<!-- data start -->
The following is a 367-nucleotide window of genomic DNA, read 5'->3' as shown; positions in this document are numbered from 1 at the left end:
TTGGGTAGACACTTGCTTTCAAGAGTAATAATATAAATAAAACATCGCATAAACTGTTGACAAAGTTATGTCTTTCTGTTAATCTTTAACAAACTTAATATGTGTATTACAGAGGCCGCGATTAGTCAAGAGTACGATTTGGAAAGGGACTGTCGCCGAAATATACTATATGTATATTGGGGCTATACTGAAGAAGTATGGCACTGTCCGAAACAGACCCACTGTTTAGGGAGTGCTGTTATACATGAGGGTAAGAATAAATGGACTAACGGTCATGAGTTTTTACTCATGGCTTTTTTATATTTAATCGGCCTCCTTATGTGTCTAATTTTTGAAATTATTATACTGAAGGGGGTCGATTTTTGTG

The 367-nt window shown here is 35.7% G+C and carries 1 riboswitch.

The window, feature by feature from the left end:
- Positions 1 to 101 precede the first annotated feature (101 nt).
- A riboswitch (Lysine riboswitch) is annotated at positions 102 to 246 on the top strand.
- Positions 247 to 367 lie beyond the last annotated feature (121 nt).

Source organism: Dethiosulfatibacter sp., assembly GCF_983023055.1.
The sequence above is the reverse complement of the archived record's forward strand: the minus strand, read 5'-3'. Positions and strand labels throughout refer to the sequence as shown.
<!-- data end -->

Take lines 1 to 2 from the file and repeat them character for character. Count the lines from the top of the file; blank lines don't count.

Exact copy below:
The following is a 367-nucleotide window of genomic DNA, read 5'->3' as shown; positions in this document are numbered from 1 at the left end:
TTGGGTAGACACTTGCTTTCAAGAGTAATAATATAAATAAAACATCGCATAAACTGTTGACAAAGTTATGTCTTTCTGTTAATCTTTAACAAACTTAATATGTGTATTACAGAGGCCGCGATTAGTCAAGAGTACGATTTGGAAAGGGACTGTCGCCGAAATATACTATATGTATATTGGGGCTATACTGAAGAAGTATGGCACTGTCCGAAACAGACCCACTGTTTAGGGAGTGCTGTTATACATGAGGGTAAGAATAAATGGACTAACGGTCATGAGTTTTTACTCATGGCTTTTTTATATTTAATCGGCCTCCTTATGTGTCTAATTTTTGAAATTATTATACTGAAGGGGGTCGATTTTTGTG